Don’t let the SLS’s Starwood-managed reservations lull you into mundane Sheraton-level expectations: The staff is well-trained. They remember your name when you return your car to the valets at the porte cochere, and they’ll grant you access random amenities such as a pillow menu. The concierge addressed me as “sir” to the point of my annoyance (and his supreme subservience), and I noticed he just as readily accepts $40 tips from high rollers who wanted to get onto the toughest guest lists in town.

Which brings us to the clientele. Some of the SLS customers pick it because of the names behind it. So let’s bring those names into it for a second. Its head, Sam Nazarian, is the chieftain of the SBE Collection, which runs some of L.A. more popular nightspots (gay/straight confab bar The Abbey, dance club Area, XIV by Michael Mina, the Katsuya restaurants). Guests at the SLS gets guests get automatic entree to the guest lists at his other properties in town, and for the image-conscious, that counts for something.

The staff’s uniforms (or “attire”) are by designer Pascal Humbert, who gives the men tailored black suits and the housekeepers trompe l’oeil aprons printed on their dresses. Off the lobby, sassy luxury housewares brand Moss runs a little shop, and its expensive, culture-weary wares — think of a Spencer’s for millionaires that sells stuff like lamps sprouting from the barrels of chrome automatic weapons — are offered for sale for overindulgent guests. I had to wonder whether the celebrities who came through the SLS would appreciate the paparazzi shots sold as ironic curios. (The staff member I mentioned this to agreed that yes, the hotel might want to stash the Leo DiCaprio ambush shots on the night he comes to dine.)

Most notable, the overall design is by Philippe Starck, who has been installing jaw-dropping (and for the un-hip, possibly nightmare-inducing) lobby furniture such as oversize candle holders and side-tables that look like human heads. Naturally, nearly everything is for sale.

SLS guests are also shortlisted for the hotel’s over-the-top restaurant, The Bazaar, which is a destination for non-guests, too. Here, the Wonderland theme is warped to gastronomic ends. James Beard-winning Spanish chef Jose Andreas oversees an endlessly inventive menu of comforting classics rendered with molecular gastronomy. True to its name, it’s set up as a sort of marketplace of stations. In one area, you warm up with pre-meal cocktails, such as caipirinhas slushies made with liquid nitrogen and mojitos sweetened with a puff of cotton candy that vanishes as the drink is poured. Everything feels experimental, but never off-putting.

Foodies may count it as one of the best meals in recent memory.

Then you move into a dining area — Top Chef’s second-season runner-up Marcel Vigneron is lead dog in the open kitchen — which hits diners with wave after wave of ingenious small-plate creations such as olives spooned up in burst-in-your-mouth packets of liquid, or simple celebrations of top-quality ingredients such as a plate of Spanish fine-sliced ham. For dessert, you’re moved to a third area, where anise-infused chocolates and other bizarre but elegant combinations wipe out your remaining reserves.

Roaming is encouraged. There’s an in-house tarot card reader (really), and the furniture has hidden surprises, such as the banquet table embedded with monitors showing loops of Fellini films. The night I was there, “Desperate Housewives” actress Teri Hatcher was wandering in the Moss design store.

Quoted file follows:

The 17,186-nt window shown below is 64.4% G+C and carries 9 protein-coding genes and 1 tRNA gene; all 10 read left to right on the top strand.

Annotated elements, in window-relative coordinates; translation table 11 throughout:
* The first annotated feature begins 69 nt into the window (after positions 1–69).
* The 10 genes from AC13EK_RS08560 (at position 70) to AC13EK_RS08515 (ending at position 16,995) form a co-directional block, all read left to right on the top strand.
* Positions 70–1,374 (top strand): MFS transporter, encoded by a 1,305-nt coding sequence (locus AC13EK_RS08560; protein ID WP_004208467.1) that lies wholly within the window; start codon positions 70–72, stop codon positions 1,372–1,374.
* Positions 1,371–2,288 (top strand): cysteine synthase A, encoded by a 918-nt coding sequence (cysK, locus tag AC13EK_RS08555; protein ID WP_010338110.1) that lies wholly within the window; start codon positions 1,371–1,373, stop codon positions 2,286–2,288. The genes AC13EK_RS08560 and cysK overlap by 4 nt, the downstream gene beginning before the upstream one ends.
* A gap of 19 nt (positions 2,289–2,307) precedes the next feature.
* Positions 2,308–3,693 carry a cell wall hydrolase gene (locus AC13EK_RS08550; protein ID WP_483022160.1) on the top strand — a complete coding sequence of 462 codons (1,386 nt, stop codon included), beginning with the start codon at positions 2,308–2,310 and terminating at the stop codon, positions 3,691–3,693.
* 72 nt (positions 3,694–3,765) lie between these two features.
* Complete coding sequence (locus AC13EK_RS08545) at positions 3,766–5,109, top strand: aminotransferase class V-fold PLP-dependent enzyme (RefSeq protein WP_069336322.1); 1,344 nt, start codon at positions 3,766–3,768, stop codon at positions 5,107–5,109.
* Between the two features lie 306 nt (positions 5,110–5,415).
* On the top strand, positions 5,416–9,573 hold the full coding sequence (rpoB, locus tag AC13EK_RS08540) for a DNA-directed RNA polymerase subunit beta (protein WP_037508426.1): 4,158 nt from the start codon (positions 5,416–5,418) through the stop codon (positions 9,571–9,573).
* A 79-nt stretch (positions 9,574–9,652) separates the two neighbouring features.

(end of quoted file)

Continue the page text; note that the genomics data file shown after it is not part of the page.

Even if it’s all undeniably pretentious and even defiantly Roman, the fact that most everything is based on simple childhood favorites and is executed with nearly surgical skill somehow undercuts the ridiculousness. Foodies may count it as one of the best meals in recent memory.

…and disaster.

I might have counted my stay among the most remarkable in years if I hadn’t be there a second day. That’s when, on a 90-degree day, I tried to use the pool.

The SLS lives in such fealty to the “in crowd” that it has hopelessly oversubscribed its rooftop deck. Unless they stake out a spot in the morning, guests can’t secure a lounge chair, despite the fact that most of the hipsters up there aren’t even swimming. (“Don’t you know Hollywood douches can’t float?” joked a friend of mine.) The hotel told me that only guests and customers of the hotel’s spa, Ciel, are granted access to the pool, but the youth, size, and homogeneity of the crowd seemed to testify to the contrary.

The SLS pool area is for scenesters, and not for hotel guests who want to pop up for a casual afternoon dip. The service, too, was slow and, unlike the Bazaar, not nearly worth the prices charged ($20 for a very poor, very watery rum cocktail that was gone in five sips).

The SLS pool area
is for scenesters, and not for hotel guests who want to pop up for a casual afternoon dip.

After being banished to an inhospitable group cabana, I decided to make a break for it, but when I went down to my car, there was an even more unpleasant surprise: While my vehicle was with the valets and the windows had been rolled down, someone had stolen a $40 phone charger from the cigarette lighter. When I discreetly pulled the manager aside to tell him about it, he seemed mortified (“This just doesn’t happen, sir,” he said; “It just did,” I said), but to the credit of the SLS, he immediately made it right by running to The Grove, an upscale shopping center located a few minutes east, and buying an identical replacement.

If only I had satisfied myself with keeping to myself. If I had only ensconced myself in my mirrored haven, and gone downstairs for the dazzling culinary chemistry experiments, my SLS would have been the most remarkable stay I’ve had in years.

Instead, I learned an important lesson: No matter how lofty the design goals, a place lives or dies on the quality of the people who use it.

SLS Hotel
465 South La Cienega Blvd., Los Angeles
Doubles from $400